You can pinpoint moments when players are letting you down, though, and here I feel the inadequacy of the team talk system rather keenly. I kind of want more feedback when giving the team or an individual a proper bollocking, and I can't help but wonder how much the stats you set up at the start of the game -- when deciding between being a shirt and tie or tracksuit manager -- have a bearing on your interactions with players.
Part of the issue with Football Manager 2015 is that although many of the new additions and cosmetic tweaks have explanatory, optional little hint boxes to help out newcomers, there's precious little information on the weighting of certain aspects of the game. I'd say that discovering how those elements work is part of the experience, but actually, things like team talks haven't changed much in half a decade, and I'm still none the wiser in terms of their actual impact despite having sunk hundreds and hundreds of hours into this series over that time.
The turnabout point, of course, is that I still want to spend hundreds and hundreds of hours in this game. It's so deep, I love the adjustments made to the scouting system, and I'm a big fan of the UI changes overall, harking back to the classic Champ Man days of yore -- although team selection and the tactics screen still aren't quite there yet, it has to be said. Even the match engine quirks I can sort of forgive -- they are more infrequent since the update -- but they're important to note so gamers buying into FM15 now know what they're in for. It's not as if the game is riddled with bugs, it's really not, but there are moments of hair-tearing frustration beyond your control, and the game seems to favour the more physical, direct gameplay of English football far more than passing play.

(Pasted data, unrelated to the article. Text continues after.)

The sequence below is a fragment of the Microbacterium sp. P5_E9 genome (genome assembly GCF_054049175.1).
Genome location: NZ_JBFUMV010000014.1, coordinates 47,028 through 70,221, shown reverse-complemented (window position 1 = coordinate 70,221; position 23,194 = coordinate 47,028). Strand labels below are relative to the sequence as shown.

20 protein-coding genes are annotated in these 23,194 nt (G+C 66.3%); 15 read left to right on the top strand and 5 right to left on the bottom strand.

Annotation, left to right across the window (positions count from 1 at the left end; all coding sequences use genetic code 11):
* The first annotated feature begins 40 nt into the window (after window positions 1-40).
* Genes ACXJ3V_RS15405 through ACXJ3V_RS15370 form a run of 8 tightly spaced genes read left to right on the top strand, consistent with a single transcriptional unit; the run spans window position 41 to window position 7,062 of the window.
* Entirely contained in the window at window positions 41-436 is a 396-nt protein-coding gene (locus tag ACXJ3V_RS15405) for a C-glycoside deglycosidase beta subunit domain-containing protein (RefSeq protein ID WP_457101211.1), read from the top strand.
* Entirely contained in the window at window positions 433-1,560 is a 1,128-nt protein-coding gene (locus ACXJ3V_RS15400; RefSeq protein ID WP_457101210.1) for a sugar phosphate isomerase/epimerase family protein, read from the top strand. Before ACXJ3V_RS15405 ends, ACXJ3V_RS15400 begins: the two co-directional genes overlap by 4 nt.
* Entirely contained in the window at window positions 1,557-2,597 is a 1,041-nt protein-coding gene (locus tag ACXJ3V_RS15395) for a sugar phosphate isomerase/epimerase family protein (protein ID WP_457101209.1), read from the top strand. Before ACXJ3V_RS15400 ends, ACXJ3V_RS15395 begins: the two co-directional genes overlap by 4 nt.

On balance, Football Manager 2015 is a typically addictive, engrossing experience. For me, the new changes to the scouting, and the little tweaks to navigation outweigh the convoluted tactical screens and the bamboozling nature of the match engine. To be fair, the match engine has always been something of an opaque force of nature unto itself, and that's kind of part of the experience. Manager's don't have direct control, that's the point, and I feel that overall, FM15 does a great job of making you feel like you're part of a backroom team, spearheading your staff rather than trying to control absolutely everything (although you can still try and juggle all of the metaphorical balls if you so choose).
It has its faults, and no doubt a few weeks down the line there'll be a massive patch that shifts the match day experience completely, but I can still recommend Football Manager 2015 well enough, just make sure you pick the right mode for you.
- It's so unbelievably vast
- Scouting much expanded and improved
- New, nostalgic UI makes navigation easier
- Player interaction better than ever before
- Journalists work to whip up drama
- Greater emphasis on player roles and tactical depth...
- ...Even if the interface is more cluttered and confusing
- Challenge modes are unchanged and still pretty rubbish
- Match engine often seems like a law unto itself
- Still a few bugs kicking around, especially on the pitch
- Not huge step up from last year's game
The Short Version: Football Manager 2015 simultaneously makes navigation easier thanks to a revamped UI, while making other aspects more convoluted. Its match engine offers greater interaction, and yet somehow seems more opaque. But in spite of its contradictions, FM15 does a fine job of delivering a vastly deep, and more integrated and collaborative experience of football management, with some scouting overhauls that make finding diamonds in the rough more rewarding than ever before. This year's game has its faults, and doesn't reinvent the wheel, but it'll still steal your life away if you let it.
7 - GOOD: Some sites seem to think that the halfway point between 1-10 is 7. This is not the case. It should be noted that 7 is not just a perfectly respectable score, it's a good score. A 7 is not an indication of failure, nor is it the mark of a bad, poor or even average game. These are titles that can be considered very worthwhile, but maybe come with a caveat. Frequently the domain of the well-made-if-rather-conventional brigade.
Developers: Sports Interactive